• Social capital

The methodology underlying our Social Capital Index

The methodology underlying our Social Capital Index


Tools, measurement frameworks and work methodologies—new ones appear year after year. So it’s only natural, and even desirable, to question their credibility and all the considerations underlying them. This is why we felt it was essential to explain why the methodology behind our Social Capital Index is relevant and how it came to be.

Why do we need one more index?

This is the obvious first question! There are already many existing work methodologies that evaluate companies’ social and environmental responsibility, the impact they generate, the traceability of their supply chains, the environmental impact of their products and services, etc. But there was no tool to evaluate whether a company was correctly communicating its impact initiatives or if it was involved in greenwashing. How could we know whether a company was communicating too much or too little about its responsibility as a business?

Plus we had other questions. How could we measure the social capital we generate through our work with our clients? Are we really helping companies create impact and improve their communications? To answer these questions, we needed to equip ourselves with a measurement framework that could assign some numbers to the creation of social capital so we could then measure its improvement over time.

Developing a tool

It seemed obvious to us that a survey would be the best way to collect the information we needed to evaluate the balance between a company’s impact initiatives and its communications about them. Our survey, which includes 99 questions, is divided into two sections. The first half of the survey contains questions about impact, while the second half deals with the company’s communication practices.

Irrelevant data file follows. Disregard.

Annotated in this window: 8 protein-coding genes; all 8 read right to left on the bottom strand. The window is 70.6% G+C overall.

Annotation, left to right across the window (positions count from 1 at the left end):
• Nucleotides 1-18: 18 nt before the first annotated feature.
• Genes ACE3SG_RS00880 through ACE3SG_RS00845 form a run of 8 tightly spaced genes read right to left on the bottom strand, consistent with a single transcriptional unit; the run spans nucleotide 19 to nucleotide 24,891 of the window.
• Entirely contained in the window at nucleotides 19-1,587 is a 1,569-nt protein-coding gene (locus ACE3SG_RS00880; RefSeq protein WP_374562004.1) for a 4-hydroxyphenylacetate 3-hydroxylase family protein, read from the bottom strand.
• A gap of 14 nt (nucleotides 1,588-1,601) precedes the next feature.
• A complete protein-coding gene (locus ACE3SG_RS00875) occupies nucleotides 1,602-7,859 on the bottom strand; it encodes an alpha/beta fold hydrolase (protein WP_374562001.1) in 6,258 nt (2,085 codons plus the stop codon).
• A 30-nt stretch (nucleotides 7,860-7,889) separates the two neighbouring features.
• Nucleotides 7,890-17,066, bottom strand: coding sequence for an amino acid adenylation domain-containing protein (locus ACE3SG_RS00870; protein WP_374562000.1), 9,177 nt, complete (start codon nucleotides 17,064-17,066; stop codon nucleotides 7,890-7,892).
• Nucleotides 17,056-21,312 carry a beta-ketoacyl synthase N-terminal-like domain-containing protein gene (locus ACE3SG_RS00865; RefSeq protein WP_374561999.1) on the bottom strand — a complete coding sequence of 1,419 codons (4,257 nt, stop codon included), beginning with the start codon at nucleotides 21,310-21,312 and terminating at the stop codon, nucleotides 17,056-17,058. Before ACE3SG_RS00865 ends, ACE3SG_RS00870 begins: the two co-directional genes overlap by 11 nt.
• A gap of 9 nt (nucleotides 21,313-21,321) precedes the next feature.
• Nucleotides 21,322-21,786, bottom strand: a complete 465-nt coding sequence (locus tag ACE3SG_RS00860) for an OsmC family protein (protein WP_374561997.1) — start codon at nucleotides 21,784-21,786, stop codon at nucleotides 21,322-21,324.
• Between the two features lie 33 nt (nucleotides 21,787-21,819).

In the impact section, we distinguish between activities that mitigate a company’s negative impact and those generating positive impact on its value chain. This distinction lets us adjust the weighting as a result. Obviously, each question has been weighted based on the potential impact it may generate. For example, setting up composting (a mitigation of a negative impact) at a company’s offices won’t generate the same societal impact as creating a social re-entry program for former prisoners (a creation of positive impact). In the impact section, you will also find questions that identify social, environmental and governance initiatives that have already been established by companies. Naturally we don’t merely want to learn about the initiatives themselves, but also validate the presence of targets, performance indicators and formal commitments related to each initiative.

Our impact questions cover both the company’s business model as well as its environmental, social and governance impact, including work conditions and diversity and inclusion. A company’s business model is often what allows it to generate impact by default and, above all, by intention. For us, an impact business model is therefore directly related to the creation of positive impact.

In the second part of the questionnaire on communication practices, we survey companies about the social and environmental issues they took a position on. The frequency with which these issues were addressed and their investment in communicating their impact as well as in local media are also covered in this section.